In King’s Landing, we briefly meet Lannisters Cersei and her brother Jaime discussing the suspiciously-deceased ‘Hand of the King’, but this is just setup for the arrival of the King – Robert Baratheon – to Winterfell, where he will ask his old pal Ned to take over as ‘Hand’ in the capital. Ned’s been avoiding King’s Landing for 9 years – and probably since his best friend Robert took the throne – and I’m keen to explore my theory that if Ned had accepted or taken the throne back when he and Robert deposed the ‘Mad King’, all of the turmoil and decimation we see in the series might have been avoided. Now, Robert (hardly as good as king as he was as soldier) tells Ned to rule so that he can continue to drink and whore himself to an early grave.

Another character on the same track is Cersei and Jaime’s undersized brother Tyrion. We’re used to seeing dwarves in this genre – but not as playboys. With Tyrion we meet the first naked woman of the series – must be some kind of distinction – and the next follows moments later when we meet Daenerys, a vital powerful character, yet who is stripped naked in her very first scene as her brother (the heir of the previous, murdered king of Westeros) readies her for a strategic marriage to a ‘savage’ king across the English Channel (sorry, Narrow Sea). Game of Thrones likes to get its women naked first, and give them their dignity later. Dany’s brother renders this starkly (no pun intended – oh, who am I kidding), stating that he’d let the entire Dothraki army and their horses violate her in order for him to return to Westeros as king. She is powerless at this point is – sorry, I’m trying to avoid saying ‘stark’ again – and this sets up her journey to the top well by placing her firmly in the opposite situation and ensuring that she is the person within this savage realm who we empathize with from the start.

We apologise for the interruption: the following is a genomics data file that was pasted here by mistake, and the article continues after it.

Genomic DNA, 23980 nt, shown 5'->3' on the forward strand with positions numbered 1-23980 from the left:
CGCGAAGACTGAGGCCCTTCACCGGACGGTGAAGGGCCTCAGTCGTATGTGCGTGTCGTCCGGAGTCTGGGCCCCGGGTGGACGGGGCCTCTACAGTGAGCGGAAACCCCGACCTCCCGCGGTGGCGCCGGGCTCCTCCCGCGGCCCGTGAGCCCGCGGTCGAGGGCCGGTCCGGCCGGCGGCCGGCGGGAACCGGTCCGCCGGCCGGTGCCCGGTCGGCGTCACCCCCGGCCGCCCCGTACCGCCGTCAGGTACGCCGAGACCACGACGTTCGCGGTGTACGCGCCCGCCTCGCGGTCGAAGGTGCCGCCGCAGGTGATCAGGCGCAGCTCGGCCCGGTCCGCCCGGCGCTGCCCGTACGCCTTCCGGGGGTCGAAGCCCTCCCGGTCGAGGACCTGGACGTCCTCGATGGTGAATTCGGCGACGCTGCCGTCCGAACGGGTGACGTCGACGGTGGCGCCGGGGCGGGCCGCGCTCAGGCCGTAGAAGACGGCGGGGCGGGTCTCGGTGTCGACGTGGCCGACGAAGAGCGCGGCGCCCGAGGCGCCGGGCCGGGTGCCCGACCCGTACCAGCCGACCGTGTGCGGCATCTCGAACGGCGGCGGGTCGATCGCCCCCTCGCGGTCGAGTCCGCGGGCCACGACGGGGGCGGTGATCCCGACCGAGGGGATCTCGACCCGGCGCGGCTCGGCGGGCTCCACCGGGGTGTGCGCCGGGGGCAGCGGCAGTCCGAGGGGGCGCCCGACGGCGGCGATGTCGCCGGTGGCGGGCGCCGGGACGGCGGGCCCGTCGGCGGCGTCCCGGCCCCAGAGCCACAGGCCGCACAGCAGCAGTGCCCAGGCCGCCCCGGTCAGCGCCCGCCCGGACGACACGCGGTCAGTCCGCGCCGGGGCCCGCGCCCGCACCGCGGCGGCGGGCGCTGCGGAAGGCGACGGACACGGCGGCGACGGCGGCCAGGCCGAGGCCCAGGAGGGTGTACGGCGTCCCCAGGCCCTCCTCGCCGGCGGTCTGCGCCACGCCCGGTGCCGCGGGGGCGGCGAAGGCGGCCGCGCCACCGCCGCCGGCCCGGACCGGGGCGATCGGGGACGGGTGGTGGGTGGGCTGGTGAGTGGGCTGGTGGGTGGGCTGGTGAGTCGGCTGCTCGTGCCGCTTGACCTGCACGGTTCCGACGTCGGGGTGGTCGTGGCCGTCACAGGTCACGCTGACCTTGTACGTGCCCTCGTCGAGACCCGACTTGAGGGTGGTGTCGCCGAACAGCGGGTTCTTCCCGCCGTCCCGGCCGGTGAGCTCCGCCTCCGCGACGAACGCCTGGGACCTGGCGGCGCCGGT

Back in Winterfell, Jon Snow trains to go to the Wall rather than join the revels, proving that in spite of his ‘bastard’ origins, he’s inherited the Starks’ sense of duty and honor, and Tyrion tells him in solidarity that ‘dwarves are all bastards in their father’s eyes’ too. Ned gets news that the last Hand may have been murdered by the Lannisters, amplifying his dilemma about Robert’s request.

Dany’s wedding goes to plan, in that being stripped again and subjected by her new husband was definitely part of the plan, from the men’s point of view. Her reward is that she is presented with dragon’s eggs, which are thought to be petrified but will nonetheless  come to define her later. All in all I’m impressed with the amount of information and motifs that are embedded in the first episode – as ever, the series juggles a big cast of characters while giving you just enough to recognize them all by. (See my Mini-Masterclass with the Game of Thrones personal identities challenge, to find out how this works.)